Other areas of concern are the clear bits. The canopy hinges do not fit the slots at all well as they are designed to be left open. The forward canopy was quite splayed to allow this to happen. I also found the the forward section of the windscreen is proud of the fuselage by a milimeter or two and so had to have a lot of filler built up around it to smooth it in place.


After what has to be several months of building, I finally got to the finishing stages. I painted the whole thing with gloss white enamel and used Alclad II aluminum for the exhaust section. Some may wonder why I painted many of the parts at all. Well, you can tell when something is white paint and when it is white plastic. The bare plastic just jumps out as most of us so I painted it all. Actually, I painted it quite a bit more than most aircraft models to get good coverage.

The decals that Airfix now uses are quite thin and go on well. You have to limit yourself to one or two decals at a time as the glue disappears from the paper rather quickly. This means that often I had to pick the decal off with tweezers as it wouldn't slide. The walkway markings on the stabilators were one piece and worked like a dream. The ones for the wings were a multiple of thin line decals and were not at all easy. The long runs on the leading and trailing edges were two decals that were near impossible to line up. The areas near the front of the wing were multiple little decals that were also a pain to get straight. It would have been nice to combine some of these markings to make application so much easier. The rest of the data markings were not a problem as Solvaset worked well on them.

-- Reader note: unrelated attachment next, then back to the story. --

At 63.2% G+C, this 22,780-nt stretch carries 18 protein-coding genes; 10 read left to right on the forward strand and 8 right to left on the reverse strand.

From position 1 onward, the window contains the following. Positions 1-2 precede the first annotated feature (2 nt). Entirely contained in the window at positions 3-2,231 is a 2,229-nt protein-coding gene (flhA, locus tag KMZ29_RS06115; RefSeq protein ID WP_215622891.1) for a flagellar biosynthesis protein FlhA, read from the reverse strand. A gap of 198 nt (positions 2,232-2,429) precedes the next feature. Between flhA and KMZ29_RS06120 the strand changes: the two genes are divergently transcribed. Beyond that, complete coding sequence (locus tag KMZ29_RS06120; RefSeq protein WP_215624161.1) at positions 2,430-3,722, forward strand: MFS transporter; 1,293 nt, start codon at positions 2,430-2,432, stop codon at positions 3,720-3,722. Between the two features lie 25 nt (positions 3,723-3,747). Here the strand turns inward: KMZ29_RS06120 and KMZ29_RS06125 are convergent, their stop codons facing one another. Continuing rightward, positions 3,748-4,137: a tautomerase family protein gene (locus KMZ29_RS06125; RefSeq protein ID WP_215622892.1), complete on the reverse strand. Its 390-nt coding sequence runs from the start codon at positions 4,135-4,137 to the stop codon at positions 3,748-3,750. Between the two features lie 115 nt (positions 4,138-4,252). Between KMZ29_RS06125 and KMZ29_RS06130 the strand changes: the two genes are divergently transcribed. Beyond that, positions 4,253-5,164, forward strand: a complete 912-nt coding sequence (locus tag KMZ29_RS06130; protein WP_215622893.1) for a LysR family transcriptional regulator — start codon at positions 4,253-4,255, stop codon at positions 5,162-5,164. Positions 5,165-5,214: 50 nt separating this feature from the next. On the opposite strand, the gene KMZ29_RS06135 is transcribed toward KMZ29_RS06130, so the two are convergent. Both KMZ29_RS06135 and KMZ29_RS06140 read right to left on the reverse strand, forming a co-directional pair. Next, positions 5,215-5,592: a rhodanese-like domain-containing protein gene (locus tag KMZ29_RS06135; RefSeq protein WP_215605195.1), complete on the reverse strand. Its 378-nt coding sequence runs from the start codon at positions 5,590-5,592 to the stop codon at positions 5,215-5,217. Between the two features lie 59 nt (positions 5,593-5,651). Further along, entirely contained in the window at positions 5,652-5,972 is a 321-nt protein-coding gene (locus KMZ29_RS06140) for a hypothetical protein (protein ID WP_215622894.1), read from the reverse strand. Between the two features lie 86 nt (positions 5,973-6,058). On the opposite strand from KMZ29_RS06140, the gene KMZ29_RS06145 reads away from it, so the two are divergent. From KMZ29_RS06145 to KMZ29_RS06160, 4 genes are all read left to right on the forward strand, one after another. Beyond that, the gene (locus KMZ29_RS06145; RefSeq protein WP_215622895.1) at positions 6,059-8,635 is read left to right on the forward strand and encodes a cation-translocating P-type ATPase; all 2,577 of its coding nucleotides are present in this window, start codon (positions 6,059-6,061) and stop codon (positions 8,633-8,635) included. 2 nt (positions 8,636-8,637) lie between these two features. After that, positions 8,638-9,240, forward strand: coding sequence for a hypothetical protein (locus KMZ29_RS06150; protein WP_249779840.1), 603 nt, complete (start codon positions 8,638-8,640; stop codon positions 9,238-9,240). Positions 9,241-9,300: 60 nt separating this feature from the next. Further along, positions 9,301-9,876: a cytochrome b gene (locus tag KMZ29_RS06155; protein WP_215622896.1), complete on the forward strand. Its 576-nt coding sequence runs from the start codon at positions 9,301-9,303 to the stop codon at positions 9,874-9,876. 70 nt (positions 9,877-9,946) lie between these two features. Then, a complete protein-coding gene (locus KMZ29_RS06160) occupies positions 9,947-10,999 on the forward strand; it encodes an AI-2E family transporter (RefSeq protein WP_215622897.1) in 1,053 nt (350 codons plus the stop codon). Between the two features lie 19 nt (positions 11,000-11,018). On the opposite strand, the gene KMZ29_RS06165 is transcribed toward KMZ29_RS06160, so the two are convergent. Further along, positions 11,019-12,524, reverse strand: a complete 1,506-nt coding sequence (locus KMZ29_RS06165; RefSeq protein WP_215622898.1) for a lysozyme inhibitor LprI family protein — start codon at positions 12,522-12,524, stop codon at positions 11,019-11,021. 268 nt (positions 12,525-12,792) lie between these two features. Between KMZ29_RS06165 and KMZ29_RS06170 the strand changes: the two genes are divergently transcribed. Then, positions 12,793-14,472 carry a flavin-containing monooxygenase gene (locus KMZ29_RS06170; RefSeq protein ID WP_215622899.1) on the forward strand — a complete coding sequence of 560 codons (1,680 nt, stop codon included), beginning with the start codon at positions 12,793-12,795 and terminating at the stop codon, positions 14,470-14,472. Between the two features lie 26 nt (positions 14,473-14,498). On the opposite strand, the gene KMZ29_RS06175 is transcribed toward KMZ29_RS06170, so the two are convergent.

The only bits to add once the painting and most of the decaling was done were the gear doors and the wheels. I had no trouble with these and since it was a prototype, I didn't have to worry about making it dirty. I mean, it didn't have enough flight hours on it to even accumulate any grunge, though I did put a wash into the main wheels to enhance some of the detail. Once I pulled the masking off the clear bits, the kit was done. It wasn't until I'd photographed the kit that I noticed the right bogie was canted over. Some boiling water took care of that.


Like many modelers, I was really looking forward to this kit. Like many of you, I'm disappointed at what was actually provided. The Spitfire and Lightning kits of 10 or so years ago are way ahead of this one in terms of detail and engineering. Those that love the TSR.2 will overlook the poor fit and be happy about having one that isn't expensive or in resin. And really, it can be made into a nice model, though it takes a lot more work than one would expect from a major model maker. I only hope that their Canberra and Nimrod are not as poorly engineered as this one.

A huge thank you to Tim Mansfield for the review kit. Were it not for you, I'd not have had the opportunity to build this as the local store sold out as quick as they came in.

June 2006
#1418  in a series